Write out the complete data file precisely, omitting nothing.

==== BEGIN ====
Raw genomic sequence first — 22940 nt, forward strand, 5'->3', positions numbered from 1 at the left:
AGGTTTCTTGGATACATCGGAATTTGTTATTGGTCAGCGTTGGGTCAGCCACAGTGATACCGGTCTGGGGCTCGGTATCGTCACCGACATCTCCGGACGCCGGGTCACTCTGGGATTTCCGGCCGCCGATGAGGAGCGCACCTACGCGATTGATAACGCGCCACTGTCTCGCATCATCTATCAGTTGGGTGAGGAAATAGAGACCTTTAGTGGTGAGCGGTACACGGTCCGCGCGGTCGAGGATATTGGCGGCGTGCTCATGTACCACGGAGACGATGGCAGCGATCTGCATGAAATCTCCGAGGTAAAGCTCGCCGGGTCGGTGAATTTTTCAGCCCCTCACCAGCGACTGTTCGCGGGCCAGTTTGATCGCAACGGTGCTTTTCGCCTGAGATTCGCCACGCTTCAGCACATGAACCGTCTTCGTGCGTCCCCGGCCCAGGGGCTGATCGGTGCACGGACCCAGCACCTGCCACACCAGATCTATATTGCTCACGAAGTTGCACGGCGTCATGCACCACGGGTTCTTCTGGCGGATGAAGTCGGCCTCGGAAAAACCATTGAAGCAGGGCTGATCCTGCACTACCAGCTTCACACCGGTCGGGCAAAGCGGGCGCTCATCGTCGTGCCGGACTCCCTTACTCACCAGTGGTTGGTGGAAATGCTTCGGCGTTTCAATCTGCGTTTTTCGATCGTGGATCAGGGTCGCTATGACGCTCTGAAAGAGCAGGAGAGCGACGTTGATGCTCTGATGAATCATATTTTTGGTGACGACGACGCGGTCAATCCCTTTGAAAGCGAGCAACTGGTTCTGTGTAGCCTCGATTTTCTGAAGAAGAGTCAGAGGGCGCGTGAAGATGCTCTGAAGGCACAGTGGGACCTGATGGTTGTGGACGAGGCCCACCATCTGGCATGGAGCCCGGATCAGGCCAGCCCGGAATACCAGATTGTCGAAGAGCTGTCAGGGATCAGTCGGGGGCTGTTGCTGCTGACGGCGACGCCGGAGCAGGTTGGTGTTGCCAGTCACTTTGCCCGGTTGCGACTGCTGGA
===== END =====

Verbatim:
Raw genomic sequence first — 22940 nt, forward strand, 5'->3', positions numbered from 1 at the left:
AGGTTTCTTGGATACATCGGAATTTGTTATTGGTCAGCGTTGGGTCAGCCACAGTGATACCGGTCTGGGGCTCGGTATCGTCACCGACATCTCCGGACGCCGGGTCACTCTGGGATTTCCGGCCGCCGATGAGGAGCGCACCTACGCGATTGATAACGCGCCACTGTCTCGCATCATCTATCAGTTGGGTGAGGAAATAGAGACCTTTAGTGGTGAGCGGTACACGGTCCGCGCGGTCGAGGATATTGGCGGCGTGCTCATGTACCACGGAGACGATGGCAGCGATCTGCATGAAATCTCCGAGGTAAAGCTCGCCGGGTCGGTGAATTTTTCAGCCCCTCACCAGCGACTGTTCGCGGGCCAGTTTGATCGCAACGGTGCTTTTCGCCTGAGATTCGCCACGCTTCAGCACATGAACCGTCTTCGTGCGTCCCCGGCCCAGGGGCTGATCGGTGCACGGACCCAGCACCTGCCACACCAGATCTATATTGCTCACGAAGTTGCACGGCGTCATGCACCACGGGTTCTTCTGGCGGATGAAGTCGGCCTCGGAAAAACCATTGAAGCAGGGCTGATCCTGCACTACCAGCTTCACACCGGTCGGGCAAAGCGGGCGCTCATCGTCGTGCCGGACTCCCTTACTCACCAGTGGTTGGTGGAAATGCTTCGGCGTTTCAATCTGCGTTTTTCGATCGTGGATCAGGGTCGCTATGACGCTCTGAAAGAGCAGGAGAGCGACGTTGATGCTCTGATGAATCATATTTTTGGTGACGACGACGCGGTCAATCCCTTTGAAAGCGAGCAACTGGTTCTGTGTAGCCTCGATTTTCTGAAGAAGAGTCAGAGGGCGCGTGAAGATGCTCTGAAGGCACAGTGGGACCTGATGGTTGTGGACGAGGCCCACCATCTGGCATGGAGCCCGGATCAGGCCAGCCCGGAATACCAGATTGTCGAAGAGCTGTCAGGGATCAGTCGGGGGCTGTTGCTGCTGACGGCGACGCCGGAGCAGGTTGGTGTTGCCAGTCACTTTGCCCGGTTGCGACTGCTGGA